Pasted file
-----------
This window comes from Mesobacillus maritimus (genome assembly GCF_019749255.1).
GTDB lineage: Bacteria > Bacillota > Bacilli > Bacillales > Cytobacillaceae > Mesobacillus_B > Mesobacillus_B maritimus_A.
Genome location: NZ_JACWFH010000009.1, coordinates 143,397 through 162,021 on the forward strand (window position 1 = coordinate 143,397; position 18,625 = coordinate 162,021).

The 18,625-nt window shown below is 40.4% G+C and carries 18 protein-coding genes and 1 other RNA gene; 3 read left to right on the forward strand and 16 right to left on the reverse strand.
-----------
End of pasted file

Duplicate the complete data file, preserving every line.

This window comes from Mesobacillus maritimus (genome assembly GCF_019749255.1).
GTDB lineage: Bacteria > Bacillota > Bacilli > Bacillales > Cytobacillaceae > Mesobacillus_B > Mesobacillus_B maritimus_A.
Genome location: NZ_JACWFH010000009.1, coordinates 143,397 through 162,021 on the forward strand (window position 1 = coordinate 143,397; position 18,625 = coordinate 162,021).

The 18,625-nt window shown below is 40.4% G+C and carries 18 protein-coding genes and 1 other RNA gene; 3 read left to right on the forward strand and 16 right to left on the reverse strand.